[4] https://journals.plos.org/plosntds/article?id=10.1371/journal.pntd.0002002

[5] https://twitter.com/DGlaucomflecken/status/1367560030329790466

Katy-Jane writes:

Hi all,

I’ll keep it short because you are getting tons of emails these days (which is awesome, because it means you have tons of listeners).

Weather:

25F, heading to 40F and the maple trees have been tapped for syrup.

Differential:

The soil-borne helminths: Hookworm (Necatur americanus), common roundworm (Ascaris lumbricoides), and threadworm (Strongyloides stercoralis).

Hookworm results in more GI tract symptoms, and Ascaris is more commonly seen in children than adults. This leaves the threadworm – reading in PD7, threadworm infections flare up in times when the patient is immunocompromised (our patient had COVID-19), and can be exacerbated by use of steroids (with which our patient was treated).

Diagnosis:

Threadworm (Strongyloides stercoralis).

Thanks again for spreading your knowledge!

Katy-Jane Shanak
Adjunct Faculty in Veterinary & Dairy Sciences
Northcentral Technical College
Wausau, WI

Kevin writes:

Rather than the customary claim of providing a ‘deep dive’, I will provide a shallow paddle in my response to Dr. Lier’s clinical case (and his enjoyable October 2020 ASHTM case report).

Serpiginous tracks? This doesn’t sound like bacterial swarming motility on culture media…..which produces some beautiful fractal patterns. Dr. Lear didn’t hide his hoof tracks too well, and his beautiful pictures are quickly unearthed on google images. Hookworm larvae can also be detected on agar plates, though stool is needed for that… (see endnotes on the Koga agar plate method.)

The patient’s tropical origins, high dose steroid treatment, absence followed by appearance of eosinophilia point in a particular direction. And those subtle serpiginous tracks on the agar,( credited by Lier to the astute powers of Sid Tansey.) The search string “serpiginous tracks” is pretty taut. My references to strongyloides hyperinfection syndrome can be reviewed in TWiP 154.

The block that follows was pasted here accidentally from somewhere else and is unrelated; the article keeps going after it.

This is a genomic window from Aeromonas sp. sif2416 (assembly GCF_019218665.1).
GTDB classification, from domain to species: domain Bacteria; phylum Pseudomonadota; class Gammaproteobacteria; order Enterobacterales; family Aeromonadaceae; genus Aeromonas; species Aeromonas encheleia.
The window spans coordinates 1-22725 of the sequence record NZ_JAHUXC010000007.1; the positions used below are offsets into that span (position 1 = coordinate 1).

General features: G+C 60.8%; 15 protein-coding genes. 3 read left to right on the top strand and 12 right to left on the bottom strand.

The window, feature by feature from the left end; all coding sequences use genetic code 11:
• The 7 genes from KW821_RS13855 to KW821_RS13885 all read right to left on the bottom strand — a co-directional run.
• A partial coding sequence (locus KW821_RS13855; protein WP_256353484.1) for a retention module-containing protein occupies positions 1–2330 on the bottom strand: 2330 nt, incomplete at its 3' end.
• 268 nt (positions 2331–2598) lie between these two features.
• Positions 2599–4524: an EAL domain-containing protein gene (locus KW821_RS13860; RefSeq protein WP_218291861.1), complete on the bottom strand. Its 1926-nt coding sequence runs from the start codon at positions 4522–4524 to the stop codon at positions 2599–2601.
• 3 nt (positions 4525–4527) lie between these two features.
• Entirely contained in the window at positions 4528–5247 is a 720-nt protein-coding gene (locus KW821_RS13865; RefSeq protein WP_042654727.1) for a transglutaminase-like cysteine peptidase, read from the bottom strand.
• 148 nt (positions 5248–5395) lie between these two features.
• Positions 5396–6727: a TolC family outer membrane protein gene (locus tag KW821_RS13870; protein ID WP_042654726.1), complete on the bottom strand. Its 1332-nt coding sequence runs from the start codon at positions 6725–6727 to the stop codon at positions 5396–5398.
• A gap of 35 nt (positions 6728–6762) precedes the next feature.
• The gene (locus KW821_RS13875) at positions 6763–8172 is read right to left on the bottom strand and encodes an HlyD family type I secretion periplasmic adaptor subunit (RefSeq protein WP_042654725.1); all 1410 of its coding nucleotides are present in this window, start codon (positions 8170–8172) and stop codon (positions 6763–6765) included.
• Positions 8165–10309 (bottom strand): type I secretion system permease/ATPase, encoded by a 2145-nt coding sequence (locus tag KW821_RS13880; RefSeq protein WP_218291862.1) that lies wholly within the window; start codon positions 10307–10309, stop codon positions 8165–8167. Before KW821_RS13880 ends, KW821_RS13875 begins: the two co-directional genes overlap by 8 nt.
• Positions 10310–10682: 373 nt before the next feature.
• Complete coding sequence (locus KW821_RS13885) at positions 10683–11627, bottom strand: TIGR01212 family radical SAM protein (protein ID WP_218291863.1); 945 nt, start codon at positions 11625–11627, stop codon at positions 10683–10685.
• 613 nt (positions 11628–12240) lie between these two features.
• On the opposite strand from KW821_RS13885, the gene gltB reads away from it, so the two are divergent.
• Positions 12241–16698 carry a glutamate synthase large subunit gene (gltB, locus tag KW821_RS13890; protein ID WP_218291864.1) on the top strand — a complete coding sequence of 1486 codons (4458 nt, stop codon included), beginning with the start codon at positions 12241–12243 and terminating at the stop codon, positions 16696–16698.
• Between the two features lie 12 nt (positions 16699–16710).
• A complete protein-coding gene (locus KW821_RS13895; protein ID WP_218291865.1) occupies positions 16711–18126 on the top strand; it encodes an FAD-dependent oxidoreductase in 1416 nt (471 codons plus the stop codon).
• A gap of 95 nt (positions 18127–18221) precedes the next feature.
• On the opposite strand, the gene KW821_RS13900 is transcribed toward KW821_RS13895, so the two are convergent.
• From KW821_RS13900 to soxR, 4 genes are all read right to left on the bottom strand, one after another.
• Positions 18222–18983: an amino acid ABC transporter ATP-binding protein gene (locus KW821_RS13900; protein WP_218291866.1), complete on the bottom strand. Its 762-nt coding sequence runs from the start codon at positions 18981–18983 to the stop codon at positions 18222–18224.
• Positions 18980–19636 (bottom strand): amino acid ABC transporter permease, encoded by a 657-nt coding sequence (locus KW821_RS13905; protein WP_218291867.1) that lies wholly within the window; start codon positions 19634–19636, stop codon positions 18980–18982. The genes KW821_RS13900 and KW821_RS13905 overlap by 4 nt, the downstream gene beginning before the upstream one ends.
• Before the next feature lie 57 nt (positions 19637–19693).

What interests me most in this case is the patient’s sepsis and the relationship of the primary pathogen (NO, not SARS-CoV-2, which seems to be a bystander here — I defer to the worm) to the risk of the development of bacterial sepsis with Streptococcus constellatus and Citrobacter freundii. The question is, can strongyloides be a vector? Does our patient’s strongyloides have a balanced diet of gram positive and gram negative bacteria? In this case is it appropriate to ask, “When you hear hoofbeats, should one think of Trojan horses?”

More to the point, what is the relationship between strongyloides infection/hyperinfection and bacterial infection?

So ends this shallow paddle. Discussion of these midnight whispers can be found in ‘A Terminal Curiosity.’

A TWiP of the hat to you three plus Lier

ENDNOTES

Lier AJ, Tuan JJ, Davis MW, Paulson N, McManus D, Campbell S, Peaper DR, Topal JE. Case Report: Disseminated Strongyloidiasis in a Patient with COVID-19. Am J Trop Med Hyg. 2020 Oct;103(4):1590-1592.

Clinical Infectious Diseases 2005; 40:1464 An Elderly Man with Immunosuppression, Shortness of Breath, and Eosinophilia Jehad Abdalla Picture of ‘serpiginois tracks’. Lier’s photos are much better.